|This was my inspiration, but think pink!|
So after painting the main rooms in our new house, it was time to move on to little E's space. Her room was first because of the awful hunter green color that the previous owner had blessed us with. After pinteresting for a bit and a home depot gift card burning a hole in my pocket, I made the plans for my husband to install beadboard in little E's room.
I'm so happy with how it turned out, but it was definitely a substantial project. Almost every DIY I read talked about how easy of a project this was and how quick it was to install. I guess we were unlucky with some uneven walls and not completely square beadboard. But in the end, I am very happy with the results. We did take some shortcuts that saved some time and money. So because there are so many great DIY beadboard installation tutorials out there, I'm not going to go into detail of how we did it, but will give you a few helpful tips and tricks that we found along the way! Also, here are a few tutorials that I found helpful: DIY Network, BlogHer, & Twenty Something.
1) Choose your wall color first and paint this a few days ahead of time. This first one is a no-brainer, and we actually did it both ways because I painted a total of 5 coats (yes, 5 coats- 1 of primer, 2 of yellow paint, and then 2 of pink because I hated the yellow). This not only saves on time because you don't have to cut in above the chair rail, but also on a mess from paint droplets getting on the beadboard.
2) If you don't have the time and want to save on cost, keep the baseboards in place. We chose not to remove our baseboards for a few reasons. Our baseboards are pretty level, so instead of spending time and money on removing & replacing, we spent a few dollars on some caulk. It really looks great and any imperfections aren't noticed as the vertical lines draw the eye upward.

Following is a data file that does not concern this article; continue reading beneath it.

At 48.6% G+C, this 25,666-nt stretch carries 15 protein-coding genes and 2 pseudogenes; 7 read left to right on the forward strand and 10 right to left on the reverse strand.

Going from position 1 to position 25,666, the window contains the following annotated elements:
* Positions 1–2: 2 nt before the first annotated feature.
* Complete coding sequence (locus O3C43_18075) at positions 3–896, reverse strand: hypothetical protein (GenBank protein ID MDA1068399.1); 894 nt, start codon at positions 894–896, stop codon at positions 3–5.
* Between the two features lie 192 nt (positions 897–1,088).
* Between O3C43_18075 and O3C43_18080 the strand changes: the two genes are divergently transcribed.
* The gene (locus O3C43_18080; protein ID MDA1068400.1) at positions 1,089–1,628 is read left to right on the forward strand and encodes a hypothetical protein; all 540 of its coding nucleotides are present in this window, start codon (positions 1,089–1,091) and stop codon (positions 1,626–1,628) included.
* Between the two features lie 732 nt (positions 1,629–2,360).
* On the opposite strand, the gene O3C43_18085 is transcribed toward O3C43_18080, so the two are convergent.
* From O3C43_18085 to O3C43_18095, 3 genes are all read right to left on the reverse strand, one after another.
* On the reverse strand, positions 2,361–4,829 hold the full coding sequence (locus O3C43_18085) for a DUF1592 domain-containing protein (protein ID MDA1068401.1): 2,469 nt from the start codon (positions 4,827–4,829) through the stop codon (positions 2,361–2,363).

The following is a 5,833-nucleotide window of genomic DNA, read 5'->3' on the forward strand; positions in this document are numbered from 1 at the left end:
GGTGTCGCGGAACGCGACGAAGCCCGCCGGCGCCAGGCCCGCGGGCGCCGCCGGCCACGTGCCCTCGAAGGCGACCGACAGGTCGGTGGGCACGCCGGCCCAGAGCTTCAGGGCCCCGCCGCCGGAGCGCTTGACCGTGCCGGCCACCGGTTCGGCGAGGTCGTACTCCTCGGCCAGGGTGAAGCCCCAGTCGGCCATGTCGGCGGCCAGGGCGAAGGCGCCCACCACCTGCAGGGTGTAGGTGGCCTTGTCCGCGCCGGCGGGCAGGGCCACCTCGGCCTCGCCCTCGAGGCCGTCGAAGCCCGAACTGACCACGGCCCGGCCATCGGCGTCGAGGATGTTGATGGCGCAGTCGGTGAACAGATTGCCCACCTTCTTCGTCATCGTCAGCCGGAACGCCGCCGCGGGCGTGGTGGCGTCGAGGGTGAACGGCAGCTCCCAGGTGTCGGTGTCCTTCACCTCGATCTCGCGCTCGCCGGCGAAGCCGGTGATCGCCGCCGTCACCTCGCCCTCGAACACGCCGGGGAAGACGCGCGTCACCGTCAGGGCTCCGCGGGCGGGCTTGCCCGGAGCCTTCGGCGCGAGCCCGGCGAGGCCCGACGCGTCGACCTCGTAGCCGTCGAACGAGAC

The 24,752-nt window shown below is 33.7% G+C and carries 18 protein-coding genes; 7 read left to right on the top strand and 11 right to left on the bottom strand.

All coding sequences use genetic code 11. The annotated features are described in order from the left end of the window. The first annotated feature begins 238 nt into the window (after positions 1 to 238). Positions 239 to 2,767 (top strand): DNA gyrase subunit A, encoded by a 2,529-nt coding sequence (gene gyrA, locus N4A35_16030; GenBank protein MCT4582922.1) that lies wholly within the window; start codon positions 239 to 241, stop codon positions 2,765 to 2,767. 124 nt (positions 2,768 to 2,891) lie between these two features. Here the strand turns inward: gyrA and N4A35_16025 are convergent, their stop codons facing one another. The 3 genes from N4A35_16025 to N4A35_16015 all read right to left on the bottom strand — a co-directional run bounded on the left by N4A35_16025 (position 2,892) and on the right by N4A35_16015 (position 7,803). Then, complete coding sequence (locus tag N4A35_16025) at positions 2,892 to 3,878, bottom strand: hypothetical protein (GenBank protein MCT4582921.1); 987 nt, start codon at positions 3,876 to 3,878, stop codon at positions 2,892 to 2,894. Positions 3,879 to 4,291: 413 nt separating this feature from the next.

3) Decide on the height of the beadboard plus chair rail before purchasing the materials. Make sure that the height of your light switches doesn't interfere with the chair rail, or be prepared to either move them or have a break in the moulding. When you purchase the panels from Home Depot, or Lowes, they'll cut the large 4' x 8' sheets down to a manageable size. We just chose to do 4' x 4' panels, but realized when we got home that the light switches interfered with the chair rail.
4) Instead of chair rail, or slotted chair rail, buy casing. If you're not dead set on the actual curves on the chair rail, a cheaper alternative is casing. At 66 cents vs $3 per foot, this saves a ton of money! Our total cost for the project was about $130.
5) Make outlet holes small enough so that the tabs will come in front of the beadboard. Most of the tutorials that we followed didn't address how to make it so that your outlets aren't sunken in from the covers. Come to find out, you can buy spacers, but my husband cut the beadboard so that the metal tabs above and below the electrical outlet extend over top.
6) Don't freak out if there are gaps, caulk is your best friend for this project. There were some pretty bad gaps in the corners and small imperfections that I was a little weary of, but all turned out well after caulking, sanding and painting. You probably would never notice them, much less with furniture in the room.
I hope these tips help! I wish the lighting was better so that I could get a color true photo. I am so pleased with the impact that the beadboard has in little E's new space! I cannot wait to reveal her whole room makeover (in time). But for now, I can breathe easy with one more project down :-)
Do you have any breadboard installation tips that you'd like to share?
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